Last year for Women’s History Month, I profiled three octogenarians who defied stereotypes and through sheer grit, opened doors previously shut.
These women pursued careers in medicine, education and theater as they sought to partake in society meaningfully.
This year, I explore three 20-something women to better understand their journey. I met Anna, Stephanie and Maya when they shared their stories for my book “At My Pace: Twenty-Somethings Finding Their Way.”
The assembled stories paint a group who feels anxious, sometimes despondent and yet intent on making a difference, but how? Two years later, I pulsed these contributors to get their update.
Anna’s story, “Imposter Syndrome,” reveals her struggle for self-worth. She writes, “It’s the woman who knows the answer confidently in her mind but finds herself apologizing as she quietly corrects her male co-worker. … It’s the college student who after receiving her first D-plus, gives up on her dream of becoming a physician because she just isn’t smart enough.”
That college student was Anna who upon graduation worked in a research lab while figuring out next steps and managing her feelings of inadequacy. Through a combination of mentors and meaningful research, Anna has returned to her dream of becoming a physician.
She has entered a post-bac program and is preparing to apply to medical school. While imposter syndrome still occasionally haunts her, Anna has affirmed her mettle and smarts. “I have a healthy chip on my shoulder,” Anna acknowledges. “But it serves me well.”
What motivates Anna besides proving to herself that she is worthy? “There are so many women in the room that never get talked about. Rosalind Franklin did meticulous research that laid the groundwork for Watson and Crick, and yet she is unknown, like so many other ‘hidden figures.’”
Two years since she wrote “Imposter Syndrome,” Anna feels confident and focused. As she sums it up, “I have constructed my village with family and mentors who have helped me believe in me.”
Stephanie grew up in a family of high achievers and was a successful student in her own right. When I met Stephanie, she had graduated from college and was supporting herself by waitressing and tutoring math students while working on an acting career. The huge strain of worrying whether she could cover monthly rent left her feeling that, “Grad school would be so much easier, but it isn’t my dream.”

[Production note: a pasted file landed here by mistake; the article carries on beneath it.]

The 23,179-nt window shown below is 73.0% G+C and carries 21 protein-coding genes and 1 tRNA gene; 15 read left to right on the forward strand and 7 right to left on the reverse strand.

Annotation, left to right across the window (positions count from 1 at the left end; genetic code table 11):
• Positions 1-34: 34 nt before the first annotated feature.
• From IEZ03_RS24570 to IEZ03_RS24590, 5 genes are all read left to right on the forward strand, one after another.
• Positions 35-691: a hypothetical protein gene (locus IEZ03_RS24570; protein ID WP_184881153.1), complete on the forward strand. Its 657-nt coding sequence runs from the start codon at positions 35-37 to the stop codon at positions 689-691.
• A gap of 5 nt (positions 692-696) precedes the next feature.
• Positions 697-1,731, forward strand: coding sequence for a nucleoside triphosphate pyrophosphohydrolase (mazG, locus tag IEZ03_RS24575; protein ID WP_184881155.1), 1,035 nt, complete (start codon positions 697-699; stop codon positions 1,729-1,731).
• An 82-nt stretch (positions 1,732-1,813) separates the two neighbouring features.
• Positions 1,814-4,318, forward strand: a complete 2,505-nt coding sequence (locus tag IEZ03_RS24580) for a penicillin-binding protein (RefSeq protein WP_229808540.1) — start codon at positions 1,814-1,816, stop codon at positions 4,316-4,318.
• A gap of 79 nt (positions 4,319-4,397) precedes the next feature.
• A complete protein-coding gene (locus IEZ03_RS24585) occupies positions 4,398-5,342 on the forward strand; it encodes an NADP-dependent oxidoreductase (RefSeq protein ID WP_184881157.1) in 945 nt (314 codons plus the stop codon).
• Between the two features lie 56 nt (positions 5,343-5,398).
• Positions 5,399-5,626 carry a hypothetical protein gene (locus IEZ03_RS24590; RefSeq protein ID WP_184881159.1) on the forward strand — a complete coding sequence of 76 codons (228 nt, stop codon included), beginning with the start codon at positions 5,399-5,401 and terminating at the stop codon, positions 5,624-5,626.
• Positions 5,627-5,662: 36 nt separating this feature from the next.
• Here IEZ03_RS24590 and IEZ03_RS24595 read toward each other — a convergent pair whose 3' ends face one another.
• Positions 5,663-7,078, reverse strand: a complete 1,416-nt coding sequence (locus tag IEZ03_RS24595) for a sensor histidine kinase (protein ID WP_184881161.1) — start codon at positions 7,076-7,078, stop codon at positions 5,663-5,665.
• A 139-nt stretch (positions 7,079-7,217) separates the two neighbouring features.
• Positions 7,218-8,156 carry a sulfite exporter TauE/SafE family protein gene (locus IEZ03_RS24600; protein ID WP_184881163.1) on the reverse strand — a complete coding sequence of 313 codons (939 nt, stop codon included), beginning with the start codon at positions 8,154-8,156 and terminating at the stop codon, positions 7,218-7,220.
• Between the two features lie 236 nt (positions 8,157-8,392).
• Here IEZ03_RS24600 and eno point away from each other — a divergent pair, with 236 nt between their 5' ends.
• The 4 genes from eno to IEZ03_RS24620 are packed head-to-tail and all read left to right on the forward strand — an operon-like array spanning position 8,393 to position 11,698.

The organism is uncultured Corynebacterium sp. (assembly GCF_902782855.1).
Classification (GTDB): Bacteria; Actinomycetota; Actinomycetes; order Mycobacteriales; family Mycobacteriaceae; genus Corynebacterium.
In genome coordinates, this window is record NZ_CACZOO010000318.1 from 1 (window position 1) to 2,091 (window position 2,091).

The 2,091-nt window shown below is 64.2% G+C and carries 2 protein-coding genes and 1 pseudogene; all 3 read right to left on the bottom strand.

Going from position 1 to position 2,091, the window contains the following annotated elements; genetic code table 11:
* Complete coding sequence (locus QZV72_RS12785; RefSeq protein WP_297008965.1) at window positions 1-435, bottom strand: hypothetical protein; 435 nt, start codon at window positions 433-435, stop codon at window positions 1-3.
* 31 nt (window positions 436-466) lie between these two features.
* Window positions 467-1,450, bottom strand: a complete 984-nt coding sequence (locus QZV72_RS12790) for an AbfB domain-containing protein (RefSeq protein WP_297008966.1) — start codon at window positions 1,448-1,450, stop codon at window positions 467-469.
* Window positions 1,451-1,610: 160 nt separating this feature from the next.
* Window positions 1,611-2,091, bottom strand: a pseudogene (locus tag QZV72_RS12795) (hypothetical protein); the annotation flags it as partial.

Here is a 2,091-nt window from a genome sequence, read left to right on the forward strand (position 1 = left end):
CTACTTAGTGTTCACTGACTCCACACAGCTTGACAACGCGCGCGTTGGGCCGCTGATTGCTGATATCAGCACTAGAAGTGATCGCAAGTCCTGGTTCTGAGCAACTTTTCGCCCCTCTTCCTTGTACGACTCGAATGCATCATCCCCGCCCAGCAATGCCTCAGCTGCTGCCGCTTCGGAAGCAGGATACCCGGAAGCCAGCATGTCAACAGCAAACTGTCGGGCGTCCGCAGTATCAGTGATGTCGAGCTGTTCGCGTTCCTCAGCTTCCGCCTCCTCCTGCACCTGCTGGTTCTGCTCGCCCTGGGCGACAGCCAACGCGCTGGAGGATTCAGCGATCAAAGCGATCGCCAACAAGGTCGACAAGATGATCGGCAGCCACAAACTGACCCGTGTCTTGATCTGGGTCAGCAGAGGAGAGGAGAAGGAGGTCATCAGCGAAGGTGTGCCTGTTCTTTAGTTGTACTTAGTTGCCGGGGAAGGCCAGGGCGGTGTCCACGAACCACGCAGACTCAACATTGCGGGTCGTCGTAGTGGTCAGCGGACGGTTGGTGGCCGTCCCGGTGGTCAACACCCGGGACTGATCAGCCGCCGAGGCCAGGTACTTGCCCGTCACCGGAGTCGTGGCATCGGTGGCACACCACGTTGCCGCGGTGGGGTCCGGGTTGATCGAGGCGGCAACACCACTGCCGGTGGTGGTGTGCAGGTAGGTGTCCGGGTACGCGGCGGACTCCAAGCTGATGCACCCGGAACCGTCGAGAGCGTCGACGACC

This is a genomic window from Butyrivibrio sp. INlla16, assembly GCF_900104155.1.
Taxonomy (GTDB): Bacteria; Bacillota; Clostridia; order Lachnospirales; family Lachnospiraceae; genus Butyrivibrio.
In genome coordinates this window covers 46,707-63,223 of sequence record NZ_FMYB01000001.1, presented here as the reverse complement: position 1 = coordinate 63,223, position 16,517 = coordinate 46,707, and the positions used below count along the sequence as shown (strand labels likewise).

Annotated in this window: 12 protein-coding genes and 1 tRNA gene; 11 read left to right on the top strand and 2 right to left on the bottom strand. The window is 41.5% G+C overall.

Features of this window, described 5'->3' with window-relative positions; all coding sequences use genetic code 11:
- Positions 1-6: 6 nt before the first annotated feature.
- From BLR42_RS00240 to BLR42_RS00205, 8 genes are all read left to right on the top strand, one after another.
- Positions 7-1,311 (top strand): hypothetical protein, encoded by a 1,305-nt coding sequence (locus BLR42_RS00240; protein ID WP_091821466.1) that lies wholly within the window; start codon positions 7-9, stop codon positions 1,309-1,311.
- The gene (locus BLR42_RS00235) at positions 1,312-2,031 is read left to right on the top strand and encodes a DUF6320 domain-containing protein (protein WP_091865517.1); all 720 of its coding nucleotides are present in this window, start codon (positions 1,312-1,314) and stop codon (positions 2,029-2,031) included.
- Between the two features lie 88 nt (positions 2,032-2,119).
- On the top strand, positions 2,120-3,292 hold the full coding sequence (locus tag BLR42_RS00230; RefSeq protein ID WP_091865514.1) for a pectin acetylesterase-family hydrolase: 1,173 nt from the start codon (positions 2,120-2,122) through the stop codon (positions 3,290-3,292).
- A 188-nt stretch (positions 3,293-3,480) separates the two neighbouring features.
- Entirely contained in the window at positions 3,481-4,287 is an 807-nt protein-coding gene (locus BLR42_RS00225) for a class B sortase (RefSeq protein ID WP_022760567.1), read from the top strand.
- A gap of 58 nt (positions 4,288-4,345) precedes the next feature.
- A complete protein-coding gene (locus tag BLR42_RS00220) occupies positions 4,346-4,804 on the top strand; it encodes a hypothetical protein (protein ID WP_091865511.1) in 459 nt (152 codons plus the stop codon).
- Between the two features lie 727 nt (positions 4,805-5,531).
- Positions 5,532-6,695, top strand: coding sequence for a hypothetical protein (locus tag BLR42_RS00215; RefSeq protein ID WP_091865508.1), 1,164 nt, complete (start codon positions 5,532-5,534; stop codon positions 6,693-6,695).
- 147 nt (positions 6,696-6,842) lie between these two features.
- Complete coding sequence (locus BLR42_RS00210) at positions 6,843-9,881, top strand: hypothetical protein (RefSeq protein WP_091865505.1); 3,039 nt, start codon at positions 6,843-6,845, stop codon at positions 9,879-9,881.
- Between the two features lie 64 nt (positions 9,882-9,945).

Two years later, Stephanie sees her world differently. “The repeated experience of trying and failing was not good for my mental health,” Stephanie notes. With support from family and a counselor, Stephanie is focusing on her math skills and recently entered UCLA’s Social Justice Program to earn her teaching credential and master’s degree.
The program targets the underserved, which Stephanie says, “Allows me to pay it forward and help kids left behind.”
Getting to this point, Stephanie had to confront her feelings of “giving in.” “I learned to listen to myself and think about what I actually want versus hanging onto ideas,” Stephanie says. “I eventually understood that changing my trajectory did not mean I had failed.”
For inspiration, Stephanie looks no further than her adviser at UCLA who she admires for her knowledge and dedication. Stephanie also reminisces about her high school English teacher, who “set high expectations but reminded us we can do it.” Stephanie hopes to serve the same combo platter, while also doing some theater, whether at a school or as a side gig.
Front and center in Maya’s life is finding meaning in her “Layered Identity” (Maya’s story’s title). Maya was adopted from a Chinese orphanage at 9 months old and grew up in Cambridge, Massachusetts. “My outward appearance proclaims me Chinese while I have a Caucasian family and live an American life,” she writes.
This duality causes struggle — many awkward moments along with appreciation and gratitude for opportunities she’s been given. Maya believes that “to whom much is given, much is required” and is working to figure out exactly what shape that will take.
One year ago, Maya joined City Year, a nonprofit organization focused on social justice and identity exploration. Her work as part of the Leadership and Development team has reinforced that “we cannot be afraid to look inward, because the reflection we see helps shape who we are.”
Maya aims to “keep learning self-love and self-confidence.” While she is uncertain where she will ultimately land, she believes she will create a rich mosaic of many interests — youth, identity exploration and wellness — that will allow her ample opportunity to give back.
While the pioneering octogenarians had to challenge social constraints to get where they wanted, Anna, Stephanie and Maya have had a different battle. They have struggled with anxiety and self-doubt as they seek to give back.
In a world of social media hype, these women have matured quietly and with purpose.
They are living testament to Coach John Wooden’s saying that, “Character is what you do when no one is watching.” As we celebrate Women’s History Month, let us feel comforted that hands like these will lead the next generation.